A day without women: strikes in Mexico and Argentina follow huge rallies

MEXICO CITY (Reuters) – Millions of women in Mexico and Argentina will stay away from offices, school and government offices on Monday, stepping up historic protests against gender violence that saw hundreds of thousands take to the streets over the weekend.

The one-day action dubbed “a day without us” is intended to show what life would be like if women vanished from society. In Mexico, the strike stems from a surge in disappearances of women and femicides, or gender-motivated killings of women.

FILE PHOTO: Women protest against gender violence and femicides at Angel de la Independencia monument in Mexico City, Mexico, February 22, 2020. REUTERS/Gustavo Graf

Femicides in Mexico jumped 137% in the past five years, government statistics show, as gang violence pushed the national murder tally to record heights. Most violent crimes go unsolved.

On Sunday, women took to the streets in unprecedented numbers across Latin America as part of International Women’s Day, demanding abortion rights and action from leaders to stem the violence.

The mostly peaceful protests saw anger boiling over into some outbreaks of violence, such as Molotov cocktails thrown at Mexico’s national palace, after the killing of a 7-year-old and the murder and skinning of a young woman shocked the nation.

The impact of Monday’s strike, in contrast, will stem from the absence of women in businesses, universities and government ministries. Not all women, however, will take part.

“We are tired of being victims, of being abused and mistreated. Enough is enough,” said Alma Delia Díaz, 45, a beautician in the Mexico City suburb of Ecatepec.

Diaz said she supported women making their voice heard, but personally could not miss a day’s work.

President Andres Manuel Lopez Obrador has said government employees are free to join the walkout. But he has also accused political opponents of seeking to exploit Mexico’s security problems to undermine his administration.

(Editing by Clarence Fernandez)

U.S. appeals court blocks Trump policy forcing migrants to wait in Mexico

By Mica Rosenberg

(Reuters) – A U.S. federal appeals court in San Francisco on Friday blocked a Trump administration policy that has forced tens of thousands of migrants to wait in Mexico for months for hearings in U.S. immigration courts.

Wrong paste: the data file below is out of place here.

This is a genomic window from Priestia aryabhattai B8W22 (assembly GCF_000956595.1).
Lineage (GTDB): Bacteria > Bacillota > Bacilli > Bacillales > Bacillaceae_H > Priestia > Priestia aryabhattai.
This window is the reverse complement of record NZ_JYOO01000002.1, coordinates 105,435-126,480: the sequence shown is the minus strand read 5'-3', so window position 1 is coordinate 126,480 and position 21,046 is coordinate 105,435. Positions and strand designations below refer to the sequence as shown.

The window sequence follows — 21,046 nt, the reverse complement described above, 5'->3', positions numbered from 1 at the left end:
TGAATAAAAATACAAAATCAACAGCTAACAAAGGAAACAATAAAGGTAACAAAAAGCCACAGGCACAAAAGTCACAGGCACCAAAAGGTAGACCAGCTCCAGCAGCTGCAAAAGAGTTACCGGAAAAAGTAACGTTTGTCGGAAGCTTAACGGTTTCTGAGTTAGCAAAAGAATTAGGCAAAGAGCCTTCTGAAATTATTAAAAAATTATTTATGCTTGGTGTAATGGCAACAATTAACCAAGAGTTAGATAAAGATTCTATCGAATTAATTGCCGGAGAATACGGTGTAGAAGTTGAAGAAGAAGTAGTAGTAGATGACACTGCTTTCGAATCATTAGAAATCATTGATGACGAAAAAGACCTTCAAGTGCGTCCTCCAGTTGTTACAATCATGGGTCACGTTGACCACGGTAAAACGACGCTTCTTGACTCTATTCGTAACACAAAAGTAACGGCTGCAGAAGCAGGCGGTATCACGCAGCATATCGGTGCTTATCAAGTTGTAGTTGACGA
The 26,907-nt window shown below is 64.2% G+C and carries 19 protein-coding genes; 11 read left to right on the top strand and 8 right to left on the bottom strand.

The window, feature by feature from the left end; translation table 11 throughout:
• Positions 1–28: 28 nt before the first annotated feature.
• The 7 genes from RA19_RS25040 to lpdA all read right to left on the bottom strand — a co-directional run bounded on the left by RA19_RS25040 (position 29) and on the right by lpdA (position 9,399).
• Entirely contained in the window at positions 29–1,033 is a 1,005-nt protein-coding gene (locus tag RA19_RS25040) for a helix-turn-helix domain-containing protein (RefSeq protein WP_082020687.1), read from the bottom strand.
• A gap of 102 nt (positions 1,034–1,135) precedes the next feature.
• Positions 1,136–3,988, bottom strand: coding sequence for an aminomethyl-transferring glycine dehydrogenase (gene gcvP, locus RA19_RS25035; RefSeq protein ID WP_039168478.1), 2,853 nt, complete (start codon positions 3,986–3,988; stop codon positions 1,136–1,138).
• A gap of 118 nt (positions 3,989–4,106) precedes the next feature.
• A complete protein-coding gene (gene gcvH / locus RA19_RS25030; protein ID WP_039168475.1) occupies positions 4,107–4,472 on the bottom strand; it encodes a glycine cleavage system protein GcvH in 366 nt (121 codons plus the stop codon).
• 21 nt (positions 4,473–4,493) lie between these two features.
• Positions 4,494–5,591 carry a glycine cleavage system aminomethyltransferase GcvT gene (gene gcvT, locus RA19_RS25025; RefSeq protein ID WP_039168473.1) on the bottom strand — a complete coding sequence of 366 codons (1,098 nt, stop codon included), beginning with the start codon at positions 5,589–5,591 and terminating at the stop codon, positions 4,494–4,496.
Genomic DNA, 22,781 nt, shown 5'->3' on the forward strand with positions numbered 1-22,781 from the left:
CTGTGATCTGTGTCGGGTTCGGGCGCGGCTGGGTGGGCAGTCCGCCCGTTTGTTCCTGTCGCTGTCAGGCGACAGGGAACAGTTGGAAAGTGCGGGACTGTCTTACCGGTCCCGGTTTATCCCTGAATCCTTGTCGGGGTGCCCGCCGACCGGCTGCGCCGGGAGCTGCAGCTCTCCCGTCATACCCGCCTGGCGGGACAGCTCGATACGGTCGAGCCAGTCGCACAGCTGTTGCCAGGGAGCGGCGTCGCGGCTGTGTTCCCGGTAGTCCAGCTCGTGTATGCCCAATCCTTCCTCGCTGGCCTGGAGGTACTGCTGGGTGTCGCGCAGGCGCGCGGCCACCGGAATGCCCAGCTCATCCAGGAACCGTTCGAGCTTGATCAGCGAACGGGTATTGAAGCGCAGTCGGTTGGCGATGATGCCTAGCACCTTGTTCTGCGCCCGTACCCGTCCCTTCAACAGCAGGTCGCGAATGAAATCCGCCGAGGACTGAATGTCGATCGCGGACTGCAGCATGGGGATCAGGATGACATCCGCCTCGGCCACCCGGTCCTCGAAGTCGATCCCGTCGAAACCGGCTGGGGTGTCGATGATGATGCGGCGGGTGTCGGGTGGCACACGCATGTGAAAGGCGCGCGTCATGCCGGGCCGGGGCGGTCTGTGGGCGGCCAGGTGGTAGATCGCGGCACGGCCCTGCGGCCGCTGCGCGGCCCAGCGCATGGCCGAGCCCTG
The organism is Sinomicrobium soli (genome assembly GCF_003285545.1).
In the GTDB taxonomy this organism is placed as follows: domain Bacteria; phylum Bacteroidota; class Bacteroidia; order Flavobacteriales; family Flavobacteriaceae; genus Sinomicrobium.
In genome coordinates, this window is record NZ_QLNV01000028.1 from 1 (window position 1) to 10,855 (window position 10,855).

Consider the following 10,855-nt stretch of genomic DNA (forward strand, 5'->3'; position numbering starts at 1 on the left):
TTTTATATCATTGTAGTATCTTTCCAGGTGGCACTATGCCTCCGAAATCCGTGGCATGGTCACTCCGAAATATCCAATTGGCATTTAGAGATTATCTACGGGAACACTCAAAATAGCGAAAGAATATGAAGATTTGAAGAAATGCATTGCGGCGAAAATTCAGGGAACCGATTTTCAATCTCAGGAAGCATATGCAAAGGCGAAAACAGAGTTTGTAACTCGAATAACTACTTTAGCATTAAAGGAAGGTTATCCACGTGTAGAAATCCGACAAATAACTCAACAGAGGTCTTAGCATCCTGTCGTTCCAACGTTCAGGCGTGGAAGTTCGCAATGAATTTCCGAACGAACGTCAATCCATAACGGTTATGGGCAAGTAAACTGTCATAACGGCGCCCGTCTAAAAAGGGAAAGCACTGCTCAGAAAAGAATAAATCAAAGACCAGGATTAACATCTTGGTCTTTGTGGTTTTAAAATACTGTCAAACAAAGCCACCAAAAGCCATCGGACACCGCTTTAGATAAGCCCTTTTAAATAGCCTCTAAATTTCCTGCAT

A 9th U.S. Circuit Court of Appeals panel found the plaintiffs were likely to succeed in their argument that the program violated U.S. immigration law and international treaty obligations on the treatment of asylum seekers.

The program, which began a year ago and is called the Migrant Protection Protocols (MPP), is one of the most dramatic immigration policy changes enacted by the Trump administration.

U.S. President Donald Trump, who has made cracking down on immigration a central theme of his more than three years in the White House, has sought through a series of new policies and rule changes to reduce asylum claims filed mostly by Central Americans arriving at the U.S.-Mexico border.

The U.S. Department of Justice did not immediately respond to a request for comment but the administration is likely to quickly appeal the decision to the U.S. Supreme Court as it has done with other rulings.

Some 59,000 people have been sent back to Mexico under the program, which started in San Diego before being expanded to other ports of entry all across the U.S-Mexico border. [L2N25W1G1] It was not immediately clear what would happen to people already in the program.

Migrants, many of them children, have faced violence and homelessness as they wait for their court dates in dangerous border cities. At least 1,000 people returned under the program were violently attacked or threatened in Mexico, according to a Feb 28 Human Rights Watch report that documented kidnappings, rapes and assaults.

The Trump administration argued the program did not violate a principle in international law known as non-refoulement, which says asylum seekers should not be returned to places where they face danger. The administration has said migrants could tell officials at any point in the process they had a fear of returning to Mexico.

But the panel concluded that plaintiffs in the case, which included 11 individual asylum seekers and several immigration advocacy groups, “had shown a likelihood of success on their claim that the MPP does not comply with the United States’ treaty-based non-refoulement obligations.”

The Trump administration has said most asylum petitions are ultimately denied by immigration courts and releasing migrants into the United States to wait for hearings encourages people to disappear into the country. Officials say forcing migrants to wait in Mexico is a way to cut down on fraudulent asylum claims.

In a separate ruling on Friday, the 9th Circuit left in place a lower court’s block on a Trump administration regulation that barred migrants who cross the U.S.-Mexico border between ports of entry from seeking asylum.

A three-judge panel in that case found the regulation – issued in November 2018 and swiftly enjoined by a federal judge in the Northern District of California – conflicted with federal immigration statutes that govern asylum and amounted to “a categorical ban” on certain asylum seekers.

(Reporting by Mica Rosenberg in New York; Additional reporting by Jonathan Stempel in New York, Ted Hesson in Washington and Kristina Cooke in Los Angeles; Editing by Chizu Nomiyama and Howard Goller)